I fired my attorney on grounds that pre/during/and post-trial efforts by my attorney were ineffective. I believe the record made at trial is inadequate; lacking sufficient evidence upon which an appellate court could make a fair determination of the legal issues concerning the status of the road. So, I went on offense, suing in a case known as a collateral action, a petition for a writ of prohibition, naming Judge Blackburn as respondent.

A writ of prohibition is an order issued from a higher court to cease and desist the proceedings in the trial court and to send the record of the case up for review in a tree judge supervisory court.

In the petition I declared all the facts of the case that weren't presented at trial and in so doing made a record the judge could look at. In my petition I charged Prosecution Attorney Ms. Heldmyer and Special investigator Robert Shalikus of prosecutorial/police misconduct and fraud on the court because they, directly or by omission, misrepresented facts material to the case. I charged Judge Blackburn with abuse of discretion, and my attorney with being ineffective—I had asked my attorney to raise these issues but he refused. By firing my attorney when I did, it opened the door for me to file this lawsuit for prohibition.

The allegations remain unanswered as the court summarily dismissed the case, finding that I had not made an adequate showing that the court had abused its discretion.

The next move is either, or both: 1) appeal of the final judgment, or 2) habeas corpus; in either case the objective will be to prove grounds exist warranting a new trial.

The bottom line is this. To win, the United States Attorney and the special investigator had to conceal or omit material, exculpatory facts. Exculpatory facts are those facts which support my innocence. The fact that my attorney was ineffective and not up to calling the court’s attention to this misconduct, was very costly. The jury was not fully informed nor apprised of all the facts material to this case.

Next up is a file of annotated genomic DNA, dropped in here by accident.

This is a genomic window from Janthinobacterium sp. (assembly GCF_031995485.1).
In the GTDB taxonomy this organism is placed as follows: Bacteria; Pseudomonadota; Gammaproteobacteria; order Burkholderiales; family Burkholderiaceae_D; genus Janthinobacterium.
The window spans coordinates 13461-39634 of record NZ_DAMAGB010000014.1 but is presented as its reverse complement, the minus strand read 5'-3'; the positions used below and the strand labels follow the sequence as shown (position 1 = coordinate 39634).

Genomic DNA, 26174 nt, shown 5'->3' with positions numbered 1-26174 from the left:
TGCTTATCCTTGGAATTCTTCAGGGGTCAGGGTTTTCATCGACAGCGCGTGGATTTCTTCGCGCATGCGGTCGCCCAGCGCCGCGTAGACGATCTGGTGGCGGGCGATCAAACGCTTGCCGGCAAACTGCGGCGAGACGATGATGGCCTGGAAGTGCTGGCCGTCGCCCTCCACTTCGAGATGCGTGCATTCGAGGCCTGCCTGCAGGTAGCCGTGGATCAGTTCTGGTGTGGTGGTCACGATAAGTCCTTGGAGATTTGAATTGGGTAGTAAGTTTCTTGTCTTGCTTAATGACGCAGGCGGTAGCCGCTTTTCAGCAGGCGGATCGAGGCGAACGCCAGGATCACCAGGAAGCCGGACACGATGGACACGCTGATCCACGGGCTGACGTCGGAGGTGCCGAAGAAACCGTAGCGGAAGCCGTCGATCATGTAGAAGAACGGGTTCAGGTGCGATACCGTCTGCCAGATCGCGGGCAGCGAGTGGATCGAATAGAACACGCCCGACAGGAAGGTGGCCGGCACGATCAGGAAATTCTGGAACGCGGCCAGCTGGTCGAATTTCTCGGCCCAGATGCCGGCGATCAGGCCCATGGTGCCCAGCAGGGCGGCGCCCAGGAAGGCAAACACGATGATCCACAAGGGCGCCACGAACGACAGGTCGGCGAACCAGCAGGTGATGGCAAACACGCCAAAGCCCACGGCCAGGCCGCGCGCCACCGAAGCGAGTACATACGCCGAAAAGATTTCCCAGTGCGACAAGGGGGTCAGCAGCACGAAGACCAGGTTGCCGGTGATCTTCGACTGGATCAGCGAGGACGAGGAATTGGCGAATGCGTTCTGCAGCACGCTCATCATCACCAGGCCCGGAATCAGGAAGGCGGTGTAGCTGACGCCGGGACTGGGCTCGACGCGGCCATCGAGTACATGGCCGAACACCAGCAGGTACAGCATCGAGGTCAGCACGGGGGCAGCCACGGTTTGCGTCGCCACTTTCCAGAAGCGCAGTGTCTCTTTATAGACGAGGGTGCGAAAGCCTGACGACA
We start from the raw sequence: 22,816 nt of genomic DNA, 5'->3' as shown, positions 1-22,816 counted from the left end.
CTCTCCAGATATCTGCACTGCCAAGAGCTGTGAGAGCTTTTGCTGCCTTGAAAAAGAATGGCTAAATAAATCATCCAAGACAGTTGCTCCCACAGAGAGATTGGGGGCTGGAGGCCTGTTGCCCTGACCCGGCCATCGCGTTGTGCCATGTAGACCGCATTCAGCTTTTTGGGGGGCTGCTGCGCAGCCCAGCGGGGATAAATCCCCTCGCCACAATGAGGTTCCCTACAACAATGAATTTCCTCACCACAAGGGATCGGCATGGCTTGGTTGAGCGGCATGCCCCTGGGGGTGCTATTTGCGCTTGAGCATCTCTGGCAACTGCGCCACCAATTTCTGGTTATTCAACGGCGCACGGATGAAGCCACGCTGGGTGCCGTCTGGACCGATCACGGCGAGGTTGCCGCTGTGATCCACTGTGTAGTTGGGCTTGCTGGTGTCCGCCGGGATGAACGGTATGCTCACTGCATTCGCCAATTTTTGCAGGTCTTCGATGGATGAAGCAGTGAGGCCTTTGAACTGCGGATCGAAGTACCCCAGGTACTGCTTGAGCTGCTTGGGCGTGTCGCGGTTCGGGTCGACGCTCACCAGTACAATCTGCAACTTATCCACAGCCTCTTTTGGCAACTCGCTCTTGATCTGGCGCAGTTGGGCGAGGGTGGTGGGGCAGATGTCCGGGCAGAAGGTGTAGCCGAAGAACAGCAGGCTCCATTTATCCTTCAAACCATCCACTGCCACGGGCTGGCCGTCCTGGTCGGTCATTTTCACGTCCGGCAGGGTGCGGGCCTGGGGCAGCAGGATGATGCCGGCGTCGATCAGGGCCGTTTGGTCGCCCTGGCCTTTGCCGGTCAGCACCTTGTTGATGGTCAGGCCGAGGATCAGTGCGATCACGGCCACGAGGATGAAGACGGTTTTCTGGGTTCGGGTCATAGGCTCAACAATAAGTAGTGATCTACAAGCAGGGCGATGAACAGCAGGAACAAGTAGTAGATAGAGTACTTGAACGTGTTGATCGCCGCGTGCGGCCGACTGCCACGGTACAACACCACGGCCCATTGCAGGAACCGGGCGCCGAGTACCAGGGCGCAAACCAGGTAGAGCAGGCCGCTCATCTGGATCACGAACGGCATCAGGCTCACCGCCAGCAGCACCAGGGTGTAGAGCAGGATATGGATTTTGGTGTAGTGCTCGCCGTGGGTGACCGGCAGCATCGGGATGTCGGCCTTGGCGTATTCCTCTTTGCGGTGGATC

State highway law defines the historic Cushman Creek road as a "public highway." This definition includes any fixtures attached to the road. This means that the barricade we removed was part of the road, and belonged to the road. It was not federal property. In like manner, the trees and shrubs we pruned, being inside the right of way, also belonged to the road and were not federal property.

The day we went up there to reclaim the road, we had a talk and explained the importance of not stepping one foot out of the right of way. All of the work we did was maintenance of the right of way within the scope of the right of way.

To get around this, United States prosecutor Ms. Heldmyer merely denied the existence of the right of way. Had my attorney been effective, he would have raised our defense as an “affirmative defense” (which means yes we did everything you said, but the property wasn't BLM property to begin with. The minute it was permanently installed on the county road, it became county property.

Cushman Creek Road is a county road, excluded from the operation of federal law by sections 509(a) and 701(a) and (h) of the Federal Land Policy Management Act (“FLPMA”), and under those sections is recognized as a historic right of way specifically protected.

But we did not prove it. Coupled with the fraud on the court, this is why we lost.

Regardless of its protected status, BLM field manager Barbara Sharrow occupied the road. She first authorized trail modification by construction within the right of way, installing traffic limiting barricades and re-designating it for limited use as a motorcycle / pedestrian / equestrian trail.

Cushman Creek Road is not the only protected road being illegally occupied by the BLM on Colorado’s Western Slope and across many other States. In fact, the BLM has admitting "establishing" hundreds of miles of new trails, but conveniently omits the fact that the new BLM trails are illegally constructed on top of legally protected public highways within State jurisdiction.